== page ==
A new documentary mocked findings of a BBC reporter who allegedly met with Russian hooligans, revealing the the real “Butchers” and “killers”.

Russian soccer fans and hooligans
Two documentaries with different truths. BBC documentary portrayed dangerous masked men. Australian crew find entirely different story.

(Newswire.net— June 12, 2018) — How dangerous are Russian Hooligans? According to a BBC documentary they are the worst kind of people you could hope to encounter.

The documentary in question by filmmaker Alex Stockley von Statzer follows events in Marseilles in 2016 when Russian hooligans clashed with their British counterparts. The filmmaker travelled to Russia prior to the World Cup to experience the country’s football fan culture first hand.

The documentary shows the Orel Butchers, a masked group of thugs presenting themselves as a  “hooligan army”.  Stockley meet with the man who is the group’s leader dubbed Dennis who revealed the sinister behavior of Russian hooligans aimed at foreigners. The film author then meet Vasiley “the Killer” Stepanov who said “Footbal hooligans are Putin’s vanguard that he sent to France to ‘take care’ of the British fans”. The documentary sparked fear for anyone even consider traveling to see the World Cup in Russia.

Following the same path, two filmmakers from ‘down under’ decided to join Orel Butchers and talk to Vasiley. What they discovered was disappointing.

Fascinated by BBC’s report on Russian hooligans who only wait to turn the World Cup into a “festival of violence,” the two goofy guys arrive at the same place the BBC crew filmed the Butchers who wore masks. The two Australian reporters started by putting on masks and then they entered the wolf den only to find out they were the only ones hiding their faces.

The scandalous 2017 documentary “Russia’s Hooligan Army” portrayed thugs who are set to kill without hesitation. However, “The Hooligans: Joining The Kremlin’s Football Army” mocumentary crew encounter heavily tattooed soccer fans who confirmed it was all BBC’s propaganda intended to undermine the biggest soccer event in the world and portray Russia as a country of wild savages. Also, the group laughed at idea that they have a person named Dennis leading them. “He never existed. He’s a character invented by the BBC,” they said.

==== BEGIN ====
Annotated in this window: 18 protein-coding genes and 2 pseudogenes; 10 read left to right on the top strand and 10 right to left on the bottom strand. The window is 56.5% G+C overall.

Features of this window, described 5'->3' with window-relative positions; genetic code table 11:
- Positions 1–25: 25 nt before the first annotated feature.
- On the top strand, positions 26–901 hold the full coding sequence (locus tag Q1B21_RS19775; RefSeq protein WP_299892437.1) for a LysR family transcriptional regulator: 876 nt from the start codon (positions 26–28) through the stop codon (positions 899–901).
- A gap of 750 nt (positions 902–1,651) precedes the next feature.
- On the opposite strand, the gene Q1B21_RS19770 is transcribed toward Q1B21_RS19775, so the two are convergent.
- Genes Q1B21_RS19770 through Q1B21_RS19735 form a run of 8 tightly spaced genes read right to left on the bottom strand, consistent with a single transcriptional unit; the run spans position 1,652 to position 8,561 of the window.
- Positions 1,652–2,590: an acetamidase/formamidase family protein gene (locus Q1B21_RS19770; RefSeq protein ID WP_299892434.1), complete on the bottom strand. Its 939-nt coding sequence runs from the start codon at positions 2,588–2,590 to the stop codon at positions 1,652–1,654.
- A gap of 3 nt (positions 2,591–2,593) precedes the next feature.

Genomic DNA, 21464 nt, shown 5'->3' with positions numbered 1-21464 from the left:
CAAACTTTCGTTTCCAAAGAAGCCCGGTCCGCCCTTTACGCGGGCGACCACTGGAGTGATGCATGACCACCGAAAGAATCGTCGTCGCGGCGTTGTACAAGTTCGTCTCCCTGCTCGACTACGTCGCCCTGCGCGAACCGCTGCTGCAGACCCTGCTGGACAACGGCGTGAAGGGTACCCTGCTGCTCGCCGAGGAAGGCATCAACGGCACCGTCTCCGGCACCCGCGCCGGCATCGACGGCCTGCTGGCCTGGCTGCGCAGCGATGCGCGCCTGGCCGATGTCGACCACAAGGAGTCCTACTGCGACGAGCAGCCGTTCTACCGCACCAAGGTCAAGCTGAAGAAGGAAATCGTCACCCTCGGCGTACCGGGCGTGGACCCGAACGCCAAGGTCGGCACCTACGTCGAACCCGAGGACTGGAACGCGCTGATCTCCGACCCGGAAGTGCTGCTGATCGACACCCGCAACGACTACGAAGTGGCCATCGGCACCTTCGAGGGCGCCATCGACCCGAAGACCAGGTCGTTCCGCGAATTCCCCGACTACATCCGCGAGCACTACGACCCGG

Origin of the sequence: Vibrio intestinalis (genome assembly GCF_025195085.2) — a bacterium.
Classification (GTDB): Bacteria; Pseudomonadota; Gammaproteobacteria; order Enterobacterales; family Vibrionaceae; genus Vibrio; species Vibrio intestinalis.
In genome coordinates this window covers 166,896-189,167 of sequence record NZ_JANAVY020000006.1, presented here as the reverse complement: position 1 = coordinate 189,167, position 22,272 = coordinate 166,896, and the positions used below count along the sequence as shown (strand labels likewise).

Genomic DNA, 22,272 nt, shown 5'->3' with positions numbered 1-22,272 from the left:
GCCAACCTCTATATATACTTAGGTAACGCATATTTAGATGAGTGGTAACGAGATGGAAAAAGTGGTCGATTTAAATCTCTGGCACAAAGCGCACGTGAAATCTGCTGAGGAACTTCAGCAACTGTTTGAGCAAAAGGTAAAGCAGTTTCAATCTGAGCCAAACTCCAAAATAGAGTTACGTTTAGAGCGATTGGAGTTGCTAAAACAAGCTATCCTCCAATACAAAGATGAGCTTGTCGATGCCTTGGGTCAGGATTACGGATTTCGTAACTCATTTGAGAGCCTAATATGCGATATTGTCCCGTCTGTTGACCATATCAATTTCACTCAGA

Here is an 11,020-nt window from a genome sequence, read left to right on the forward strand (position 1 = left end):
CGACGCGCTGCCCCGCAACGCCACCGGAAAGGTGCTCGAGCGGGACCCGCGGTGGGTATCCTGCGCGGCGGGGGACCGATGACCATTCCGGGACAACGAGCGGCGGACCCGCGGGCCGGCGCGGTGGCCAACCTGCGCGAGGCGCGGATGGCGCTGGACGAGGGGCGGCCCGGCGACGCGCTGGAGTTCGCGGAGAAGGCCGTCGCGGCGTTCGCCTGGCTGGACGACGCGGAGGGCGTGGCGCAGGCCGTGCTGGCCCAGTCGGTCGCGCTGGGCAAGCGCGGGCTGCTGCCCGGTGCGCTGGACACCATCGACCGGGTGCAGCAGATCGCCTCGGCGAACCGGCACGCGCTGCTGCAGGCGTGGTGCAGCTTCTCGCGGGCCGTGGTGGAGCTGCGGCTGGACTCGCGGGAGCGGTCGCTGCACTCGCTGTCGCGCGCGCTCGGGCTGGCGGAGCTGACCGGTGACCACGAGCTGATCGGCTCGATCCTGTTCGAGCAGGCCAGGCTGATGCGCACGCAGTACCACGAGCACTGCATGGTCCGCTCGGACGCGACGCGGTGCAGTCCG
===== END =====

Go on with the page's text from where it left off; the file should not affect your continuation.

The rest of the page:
Utterly disappointed, the two Australian filmmakers decided to give it one last shoot by meeting with the guy who allegedly spoke to BBC’s Alex Stockley about Putin’s hooligans, the statement heavily quoted in Western media. They meet with Vasiley “the killer” in a restaurant. Expecting a vicious hardcore criminal, filmmakers were met by a father of five kids who denies leading the Marseilles attack. Vasiley said he wasn’t even there.

“When those clashes happened in Marseille, I was here in Russia, at my country house,” Vasily said.

“They [western media] called me animal and evil,” Vasiley said. “The very next morning I took my kid to the kindergarten, and I saw other parents give me the weird look,” he continues.

Then one of the filmmakers said that it “can’t be true” because he saw Vasiley’s statement on the BBC documentary saying he is a part of the special hooligan army “sent by Vladimir Putin to conquer the Europe.”

“You are wrong,” Vasiley replied. “You are talking about the film they made for the BBC. I was just quoting headlines in the British media,” he stressed. “And then they edited this video to make it look like it was me saying that.”

The documentary ended with the message that the real “butchers” and “killers” are the journalists behind the fake BBC report.

 

Source: http://newswire.net/newsroom/news/00102164-two-aussie-filmmakers-blasts-bbc-s-documentary-on-russian-hooligan-army.html